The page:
Effect of catch and release areas on movement and mortality of resident rainbow trout in Bull Shoals and Norfork tailwaters.
July 2004 - July 2007
- Arkansas Game and Fish Commission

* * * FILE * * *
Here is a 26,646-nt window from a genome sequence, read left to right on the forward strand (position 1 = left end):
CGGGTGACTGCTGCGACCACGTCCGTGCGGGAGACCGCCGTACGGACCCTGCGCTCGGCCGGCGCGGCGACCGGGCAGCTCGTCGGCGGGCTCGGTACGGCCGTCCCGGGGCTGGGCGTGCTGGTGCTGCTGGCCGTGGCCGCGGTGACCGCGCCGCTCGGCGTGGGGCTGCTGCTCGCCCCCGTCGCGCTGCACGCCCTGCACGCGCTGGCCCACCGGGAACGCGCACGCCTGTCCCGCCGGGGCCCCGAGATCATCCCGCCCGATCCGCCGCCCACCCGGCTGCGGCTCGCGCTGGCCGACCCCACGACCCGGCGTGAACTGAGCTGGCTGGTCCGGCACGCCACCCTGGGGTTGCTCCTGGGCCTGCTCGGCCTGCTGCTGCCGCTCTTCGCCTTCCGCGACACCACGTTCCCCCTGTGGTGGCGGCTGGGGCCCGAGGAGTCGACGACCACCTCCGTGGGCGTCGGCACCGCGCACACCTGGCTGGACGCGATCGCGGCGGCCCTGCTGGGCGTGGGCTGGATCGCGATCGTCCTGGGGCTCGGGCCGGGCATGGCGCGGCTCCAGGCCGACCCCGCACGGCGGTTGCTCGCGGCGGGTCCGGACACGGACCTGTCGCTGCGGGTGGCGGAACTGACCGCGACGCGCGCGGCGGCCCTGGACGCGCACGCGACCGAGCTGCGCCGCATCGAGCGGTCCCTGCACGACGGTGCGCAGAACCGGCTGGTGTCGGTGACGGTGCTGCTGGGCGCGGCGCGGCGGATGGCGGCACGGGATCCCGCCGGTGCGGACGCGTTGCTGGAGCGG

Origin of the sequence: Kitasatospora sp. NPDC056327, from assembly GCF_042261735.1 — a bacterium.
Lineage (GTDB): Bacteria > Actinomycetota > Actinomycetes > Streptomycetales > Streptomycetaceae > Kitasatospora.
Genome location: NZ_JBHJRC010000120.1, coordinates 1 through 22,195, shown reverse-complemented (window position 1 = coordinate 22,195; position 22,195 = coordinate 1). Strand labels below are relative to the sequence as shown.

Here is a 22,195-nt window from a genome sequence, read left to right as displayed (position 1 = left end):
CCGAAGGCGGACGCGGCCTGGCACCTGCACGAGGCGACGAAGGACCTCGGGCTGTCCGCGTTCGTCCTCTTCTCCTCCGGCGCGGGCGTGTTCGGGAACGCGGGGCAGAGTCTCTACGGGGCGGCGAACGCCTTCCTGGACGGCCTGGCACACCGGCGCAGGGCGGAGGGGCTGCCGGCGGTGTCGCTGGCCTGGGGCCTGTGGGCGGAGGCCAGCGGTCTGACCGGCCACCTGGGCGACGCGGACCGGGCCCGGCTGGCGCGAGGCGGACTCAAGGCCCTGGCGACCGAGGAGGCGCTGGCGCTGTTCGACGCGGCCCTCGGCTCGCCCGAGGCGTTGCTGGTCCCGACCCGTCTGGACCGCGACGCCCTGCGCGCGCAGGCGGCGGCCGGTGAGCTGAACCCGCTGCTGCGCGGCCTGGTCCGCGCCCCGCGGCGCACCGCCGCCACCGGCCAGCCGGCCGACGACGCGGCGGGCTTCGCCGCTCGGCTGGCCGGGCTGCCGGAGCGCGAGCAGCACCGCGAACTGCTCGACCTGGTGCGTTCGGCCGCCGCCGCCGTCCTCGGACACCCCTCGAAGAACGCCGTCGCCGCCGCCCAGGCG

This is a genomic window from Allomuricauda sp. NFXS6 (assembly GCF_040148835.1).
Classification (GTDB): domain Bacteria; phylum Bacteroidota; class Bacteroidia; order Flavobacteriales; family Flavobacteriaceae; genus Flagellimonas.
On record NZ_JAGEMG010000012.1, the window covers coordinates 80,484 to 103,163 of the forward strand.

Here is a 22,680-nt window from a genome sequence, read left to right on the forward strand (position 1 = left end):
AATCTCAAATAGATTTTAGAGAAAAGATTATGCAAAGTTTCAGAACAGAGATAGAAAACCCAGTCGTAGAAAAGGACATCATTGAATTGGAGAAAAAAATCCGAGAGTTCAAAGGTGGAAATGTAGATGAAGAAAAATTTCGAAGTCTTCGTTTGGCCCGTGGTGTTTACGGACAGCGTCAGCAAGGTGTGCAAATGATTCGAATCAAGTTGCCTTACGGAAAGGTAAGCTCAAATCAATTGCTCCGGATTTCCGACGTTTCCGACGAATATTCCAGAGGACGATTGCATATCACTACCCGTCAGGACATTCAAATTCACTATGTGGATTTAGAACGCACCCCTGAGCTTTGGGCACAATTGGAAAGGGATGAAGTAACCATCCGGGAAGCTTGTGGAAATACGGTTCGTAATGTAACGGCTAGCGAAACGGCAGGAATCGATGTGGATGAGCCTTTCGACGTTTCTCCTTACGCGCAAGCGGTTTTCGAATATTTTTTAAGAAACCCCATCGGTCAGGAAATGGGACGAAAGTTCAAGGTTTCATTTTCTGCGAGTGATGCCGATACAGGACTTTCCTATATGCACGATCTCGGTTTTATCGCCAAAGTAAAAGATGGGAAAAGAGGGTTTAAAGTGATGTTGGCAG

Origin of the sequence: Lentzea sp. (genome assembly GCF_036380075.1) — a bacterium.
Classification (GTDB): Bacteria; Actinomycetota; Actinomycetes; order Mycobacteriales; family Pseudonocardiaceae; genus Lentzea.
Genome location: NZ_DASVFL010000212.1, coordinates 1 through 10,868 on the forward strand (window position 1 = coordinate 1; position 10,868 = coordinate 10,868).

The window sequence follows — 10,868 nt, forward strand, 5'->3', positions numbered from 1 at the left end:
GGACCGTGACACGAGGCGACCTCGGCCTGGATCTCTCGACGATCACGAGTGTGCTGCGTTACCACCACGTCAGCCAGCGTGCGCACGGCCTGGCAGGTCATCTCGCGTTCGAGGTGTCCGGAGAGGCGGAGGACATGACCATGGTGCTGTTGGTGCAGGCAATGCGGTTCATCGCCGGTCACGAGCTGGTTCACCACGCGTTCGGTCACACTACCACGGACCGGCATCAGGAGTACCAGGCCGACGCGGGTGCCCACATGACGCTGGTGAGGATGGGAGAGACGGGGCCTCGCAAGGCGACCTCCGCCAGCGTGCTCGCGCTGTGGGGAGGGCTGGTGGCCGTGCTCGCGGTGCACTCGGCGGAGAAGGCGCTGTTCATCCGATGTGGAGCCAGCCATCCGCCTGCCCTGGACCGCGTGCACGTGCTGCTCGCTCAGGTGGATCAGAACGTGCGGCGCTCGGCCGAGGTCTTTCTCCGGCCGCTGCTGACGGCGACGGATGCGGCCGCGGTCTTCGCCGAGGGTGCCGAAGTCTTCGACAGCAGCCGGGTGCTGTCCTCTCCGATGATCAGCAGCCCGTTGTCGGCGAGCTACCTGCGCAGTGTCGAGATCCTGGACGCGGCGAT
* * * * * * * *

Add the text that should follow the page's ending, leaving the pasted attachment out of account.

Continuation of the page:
Radiotelemetry techniques and trace element analyses of otoliths have proven to be effective for describing the environmental history of individual salmonids and population dynamics. Rainbow trout Oncorhynchus mykiss were implanted with radio-transmitters within four catch-and-release (CR) areas on the tailwater systems of the White and Norfork Rivers, Arkansas and tracked weekly from summer 2005 to fall 2006. Telemetry data was used to estimate home-ranges based on total linear distance and kernel density estimates. Fish in three areas showed strong site fidelity throughout the course of the study, whereas all fish tagged in the most downstream site died or emigrated from the study area by the spring, correlating with a rise in water temperatures. To determine whether otolith microchemistry data could be used to differentiate between rainbow and brown trout Salmo trutta captured from three of the CR areas, otolith edges were analyzed for comparative analysis. Otolith cores were also evaluated and compared to hatchery fish to determine if any wild reproduction was occurring within CR areas. Otoliths were processed using laser-ablation inductively coupled plasma mass-spectrometry (LA-ICP-MS). Radiotelmetry fish known to have remained within their CR areas were recovered and their otoliths were also analyzed. Overall, despite differences found in seven element:Ca ratios in water samples between sites, edge chemistry in otoliths could not distinguish fish from their collection sites with much accuracy, and core chemistry for rainbow and brown trout could not discriminate between hatchery and wild stocks.